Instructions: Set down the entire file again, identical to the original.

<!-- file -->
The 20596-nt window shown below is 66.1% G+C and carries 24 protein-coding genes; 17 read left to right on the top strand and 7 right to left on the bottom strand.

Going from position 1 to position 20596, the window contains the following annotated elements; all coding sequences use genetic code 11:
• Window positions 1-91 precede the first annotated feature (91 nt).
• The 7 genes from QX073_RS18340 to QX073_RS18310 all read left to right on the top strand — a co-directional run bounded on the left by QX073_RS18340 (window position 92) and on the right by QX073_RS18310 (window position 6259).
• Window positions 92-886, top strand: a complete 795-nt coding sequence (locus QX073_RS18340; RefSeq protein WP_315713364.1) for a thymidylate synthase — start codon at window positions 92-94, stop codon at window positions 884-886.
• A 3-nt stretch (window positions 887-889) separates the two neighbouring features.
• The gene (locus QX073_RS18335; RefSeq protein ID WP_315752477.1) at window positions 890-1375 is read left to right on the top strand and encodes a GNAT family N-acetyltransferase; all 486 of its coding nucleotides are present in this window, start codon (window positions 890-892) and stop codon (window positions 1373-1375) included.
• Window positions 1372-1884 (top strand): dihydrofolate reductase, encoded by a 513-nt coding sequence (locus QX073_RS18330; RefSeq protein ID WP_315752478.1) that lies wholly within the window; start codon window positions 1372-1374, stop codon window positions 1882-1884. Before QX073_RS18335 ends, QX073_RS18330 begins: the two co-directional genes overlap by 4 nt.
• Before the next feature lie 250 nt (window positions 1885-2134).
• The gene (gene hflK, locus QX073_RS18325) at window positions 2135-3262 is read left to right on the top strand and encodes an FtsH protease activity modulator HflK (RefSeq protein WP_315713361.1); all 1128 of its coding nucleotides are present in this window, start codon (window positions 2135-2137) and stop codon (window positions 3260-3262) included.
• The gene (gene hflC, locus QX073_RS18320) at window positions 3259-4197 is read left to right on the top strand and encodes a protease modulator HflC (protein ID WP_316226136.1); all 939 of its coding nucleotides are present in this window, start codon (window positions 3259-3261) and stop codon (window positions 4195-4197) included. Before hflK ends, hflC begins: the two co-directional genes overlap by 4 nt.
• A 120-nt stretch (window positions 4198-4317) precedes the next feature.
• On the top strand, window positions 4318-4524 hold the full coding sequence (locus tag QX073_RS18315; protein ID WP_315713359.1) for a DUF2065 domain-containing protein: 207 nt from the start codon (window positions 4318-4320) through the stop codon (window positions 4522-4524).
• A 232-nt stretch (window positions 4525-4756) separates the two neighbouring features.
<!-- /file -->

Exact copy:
The 20596-nt window shown below is 66.1% G+C and carries 24 protein-coding genes; 17 read left to right on the top strand and 7 right to left on the bottom strand.

Going from position 1 to position 20596, the window contains the following annotated elements; all coding sequences use genetic code 11:
• Window positions 1-91 precede the first annotated feature (91 nt).
• The 7 genes from QX073_RS18340 to QX073_RS18310 all read left to right on the top strand — a co-directional run bounded on the left by QX073_RS18340 (window position 92) and on the right by QX073_RS18310 (window position 6259).
• Window positions 92-886, top strand: a complete 795-nt coding sequence (locus QX073_RS18340; RefSeq protein WP_315713364.1) for a thymidylate synthase — start codon at window positions 92-94, stop codon at window positions 884-886.
• A 3-nt stretch (window positions 887-889) separates the two neighbouring features.
• The gene (locus QX073_RS18335; RefSeq protein ID WP_315752477.1) at window positions 890-1375 is read left to right on the top strand and encodes a GNAT family N-acetyltransferase; all 486 of its coding nucleotides are present in this window, start codon (window positions 890-892) and stop codon (window positions 1373-1375) included.
• Window positions 1372-1884 (top strand): dihydrofolate reductase, encoded by a 513-nt coding sequence (locus QX073_RS18330; RefSeq protein ID WP_315752478.1) that lies wholly within the window; start codon window positions 1372-1374, stop codon window positions 1882-1884. Before QX073_RS18335 ends, QX073_RS18330 begins: the two co-directional genes overlap by 4 nt.
• Before the next feature lie 250 nt (window positions 1885-2134).
• The gene (gene hflK, locus QX073_RS18325) at window positions 2135-3262 is read left to right on the top strand and encodes an FtsH protease activity modulator HflK (RefSeq protein WP_315713361.1); all 1128 of its coding nucleotides are present in this window, start codon (window positions 2135-2137) and stop codon (window positions 3260-3262) included.
• The gene (gene hflC, locus QX073_RS18320) at window positions 3259-4197 is read left to right on the top strand and encodes a protease modulator HflC (protein ID WP_316226136.1); all 939 of its coding nucleotides are present in this window, start codon (window positions 3259-3261) and stop codon (window positions 4195-4197) included. Before hflK ends, hflC begins: the two co-directional genes overlap by 4 nt.
• A 120-nt stretch (window positions 4198-4317) precedes the next feature.
• On the top strand, window positions 4318-4524 hold the full coding sequence (locus tag QX073_RS18315; protein ID WP_315713359.1) for a DUF2065 domain-containing protein: 207 nt from the start codon (window positions 4318-4320) through the stop codon (window positions 4522-4524).
• A 232-nt stretch (window positions 4525-4756) separates the two neighbouring features.